Riskiryhmiin kuuluvilla runsaasti terveyteen ja talouteen liittyviä ongelmia
Press release of the Ministry of Social Affairs and Health, Kela, Kuopio Welfare Research Centre (KWRC) and Diaconia University of Applied Sciences
The same people are increasingly likely to suffer problems related to health and finances. For example, more than 70% of labour market subsidy recipients find their financial situation difficult and nearly every other person has a permanent disability or illness. This being the case, their employment could be facilitated and their well-being enhanced by improving psychosocial support for the unemployed and the availability of health services in place of various obligations and sanctions.
These are the findings of a study funded by the Ministry of Social Affairs and Health and conducted by the University of Eastern Finland, Kela and Diaconia University of Applied Sciences.
According to the study, prisoners also have many illnesses. For example, 78% of male prisoners and 85% of female prisoners had mental health problems. The number of prisoners with substance dependencies has also increased significantly over the past 20 years. A total of 75% of men and 77% of women had a substance abuse problem.Being disadvantaged affects trust and future generations
Being financially disadvantaged has a strongly connection to other areas of life. Among other things, this is manifest as dissatisfaction with life, health problems and decreased trust in other people and social institutions.
For example, the study indicates that, on average, customers of substance abuse work have less trust in other people and social institutions. Their level of trust was weakened by the sense of insecurity in their lives, which was in part due to fear of violence and lack of control regarding expenditures. On the other hand, experiences of successfully managing personal money matters and a sense of physical safety in close relationships increased the level of trust in institutions and other people. Support provided by society and experiences of sufficient services and assistance affected the trust of homeless and breadline customers.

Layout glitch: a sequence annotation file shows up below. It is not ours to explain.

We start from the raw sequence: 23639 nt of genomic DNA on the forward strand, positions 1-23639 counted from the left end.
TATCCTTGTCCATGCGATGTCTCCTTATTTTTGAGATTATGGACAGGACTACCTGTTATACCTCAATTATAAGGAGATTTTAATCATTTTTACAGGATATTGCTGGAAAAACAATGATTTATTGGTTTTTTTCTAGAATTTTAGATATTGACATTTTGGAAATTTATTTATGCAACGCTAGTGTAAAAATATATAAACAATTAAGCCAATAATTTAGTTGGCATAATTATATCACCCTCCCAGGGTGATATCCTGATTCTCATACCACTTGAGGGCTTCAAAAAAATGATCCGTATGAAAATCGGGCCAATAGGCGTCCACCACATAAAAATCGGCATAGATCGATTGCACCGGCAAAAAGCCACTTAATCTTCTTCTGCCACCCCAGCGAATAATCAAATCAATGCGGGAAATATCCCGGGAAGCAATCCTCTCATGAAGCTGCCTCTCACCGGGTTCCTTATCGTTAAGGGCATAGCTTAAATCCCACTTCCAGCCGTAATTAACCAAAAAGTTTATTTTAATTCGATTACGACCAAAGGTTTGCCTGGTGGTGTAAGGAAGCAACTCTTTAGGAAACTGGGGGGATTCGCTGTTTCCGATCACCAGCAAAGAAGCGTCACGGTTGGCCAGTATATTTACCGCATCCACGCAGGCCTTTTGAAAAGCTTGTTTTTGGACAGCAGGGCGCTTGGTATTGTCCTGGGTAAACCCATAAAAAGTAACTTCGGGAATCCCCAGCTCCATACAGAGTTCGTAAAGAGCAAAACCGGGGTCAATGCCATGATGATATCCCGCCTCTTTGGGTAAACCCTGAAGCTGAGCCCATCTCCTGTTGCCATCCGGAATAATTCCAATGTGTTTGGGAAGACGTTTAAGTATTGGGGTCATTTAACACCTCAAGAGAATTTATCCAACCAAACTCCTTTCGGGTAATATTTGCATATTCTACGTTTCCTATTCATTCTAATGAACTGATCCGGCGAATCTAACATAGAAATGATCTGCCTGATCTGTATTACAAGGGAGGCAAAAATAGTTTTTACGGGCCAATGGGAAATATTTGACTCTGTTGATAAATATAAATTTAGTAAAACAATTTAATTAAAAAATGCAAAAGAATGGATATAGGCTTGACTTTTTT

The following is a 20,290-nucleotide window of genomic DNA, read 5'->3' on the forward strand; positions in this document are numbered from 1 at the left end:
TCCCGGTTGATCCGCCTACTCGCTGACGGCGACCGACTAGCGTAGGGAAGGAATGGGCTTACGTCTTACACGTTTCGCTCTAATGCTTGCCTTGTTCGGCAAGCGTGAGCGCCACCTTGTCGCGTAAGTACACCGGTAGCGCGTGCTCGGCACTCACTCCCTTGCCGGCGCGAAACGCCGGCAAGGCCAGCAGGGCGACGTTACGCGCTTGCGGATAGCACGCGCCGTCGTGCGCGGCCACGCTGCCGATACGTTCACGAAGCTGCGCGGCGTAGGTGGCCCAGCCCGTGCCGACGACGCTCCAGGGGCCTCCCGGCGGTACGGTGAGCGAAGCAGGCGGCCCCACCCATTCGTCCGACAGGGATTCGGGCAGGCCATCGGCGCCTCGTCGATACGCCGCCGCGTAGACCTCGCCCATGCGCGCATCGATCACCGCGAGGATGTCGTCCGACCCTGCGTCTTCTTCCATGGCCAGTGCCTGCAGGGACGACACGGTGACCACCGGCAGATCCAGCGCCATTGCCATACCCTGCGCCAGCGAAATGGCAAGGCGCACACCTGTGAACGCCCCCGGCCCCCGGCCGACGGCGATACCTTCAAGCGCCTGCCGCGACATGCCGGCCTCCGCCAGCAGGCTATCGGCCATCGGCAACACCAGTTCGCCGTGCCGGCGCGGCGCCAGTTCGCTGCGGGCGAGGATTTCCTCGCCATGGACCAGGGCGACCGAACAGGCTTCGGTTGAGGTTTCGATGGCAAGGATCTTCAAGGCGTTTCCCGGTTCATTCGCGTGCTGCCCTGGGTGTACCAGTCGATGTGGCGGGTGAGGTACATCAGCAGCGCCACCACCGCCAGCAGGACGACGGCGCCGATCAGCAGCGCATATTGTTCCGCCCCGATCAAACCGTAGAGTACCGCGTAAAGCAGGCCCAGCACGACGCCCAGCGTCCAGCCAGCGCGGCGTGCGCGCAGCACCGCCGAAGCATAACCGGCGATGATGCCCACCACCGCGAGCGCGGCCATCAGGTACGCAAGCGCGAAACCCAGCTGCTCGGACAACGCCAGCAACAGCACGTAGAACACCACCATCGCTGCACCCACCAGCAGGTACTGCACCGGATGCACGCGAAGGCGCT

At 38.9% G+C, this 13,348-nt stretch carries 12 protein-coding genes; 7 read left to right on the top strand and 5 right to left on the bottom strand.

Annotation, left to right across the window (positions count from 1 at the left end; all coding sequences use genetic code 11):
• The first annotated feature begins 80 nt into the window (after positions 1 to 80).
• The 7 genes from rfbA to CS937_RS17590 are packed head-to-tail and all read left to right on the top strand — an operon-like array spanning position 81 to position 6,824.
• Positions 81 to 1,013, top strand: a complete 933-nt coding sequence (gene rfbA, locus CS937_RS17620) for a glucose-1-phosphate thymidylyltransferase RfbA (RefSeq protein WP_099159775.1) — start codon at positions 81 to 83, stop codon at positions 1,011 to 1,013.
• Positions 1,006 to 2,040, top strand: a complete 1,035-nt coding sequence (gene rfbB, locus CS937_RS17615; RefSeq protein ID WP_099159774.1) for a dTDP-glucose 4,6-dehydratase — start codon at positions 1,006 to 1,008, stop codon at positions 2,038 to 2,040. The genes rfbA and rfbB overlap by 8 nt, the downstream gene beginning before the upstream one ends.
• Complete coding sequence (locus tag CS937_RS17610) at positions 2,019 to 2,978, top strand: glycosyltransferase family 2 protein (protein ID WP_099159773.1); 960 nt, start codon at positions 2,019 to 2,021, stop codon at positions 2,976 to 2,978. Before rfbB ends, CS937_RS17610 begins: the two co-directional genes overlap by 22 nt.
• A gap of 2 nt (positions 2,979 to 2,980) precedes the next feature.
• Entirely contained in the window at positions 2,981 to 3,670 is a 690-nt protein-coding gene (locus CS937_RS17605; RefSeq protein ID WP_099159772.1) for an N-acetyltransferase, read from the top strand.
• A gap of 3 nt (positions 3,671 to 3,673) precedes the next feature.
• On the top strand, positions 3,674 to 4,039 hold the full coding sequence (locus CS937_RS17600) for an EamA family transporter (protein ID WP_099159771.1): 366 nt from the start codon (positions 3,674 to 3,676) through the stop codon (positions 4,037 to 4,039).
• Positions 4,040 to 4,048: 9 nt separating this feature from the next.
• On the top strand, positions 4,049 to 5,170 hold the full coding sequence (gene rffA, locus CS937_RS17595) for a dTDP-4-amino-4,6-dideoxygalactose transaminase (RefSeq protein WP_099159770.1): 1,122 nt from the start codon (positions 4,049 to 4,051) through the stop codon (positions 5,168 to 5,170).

Parents' problems also influence the future of children. The study showed that the childhood families of forensic psychiatric patients clearly had a higher than average incidence of alcohol and mental health problems, family violence and longer term financial difficulties.
According to the researchers, various social policy measures can have a significant impact on the situation of disadvantaged people. The results demonstrate that political decision-making related to disadvantaged people should also take the people's personal experiences into consideration.
The Huono-osaisten hyvinvointi Suomessa (Well-being of the Disadvantaged in Finland) study examined prisoners, forensic psychiatry patients and customers of substance abuse work and breadlines regarding their welfare, health, trust in other people and society, social backgrounds and the services and transfer payments that target them.Additional informationMikko Niemelä, Docent, Senior Researcher, Kela Research Department, tel. +358 40 706 2750, [email protected]
Juho Saari, Professor, Director, University of Eastern Finland, Kuopio Welfare Research Center (KWRC) tel. +358 40 828 1027, [email protected]
Sakari Kainulainen, Docent, Director of Research, Special Advisor, Diaconia University of Applied Sciences, tel.+358 40 8696018, [email protected]
Kari Ilmonen, Director, Ministry of Social Affairs and Health, tel. +358 2951 63299, [email protected]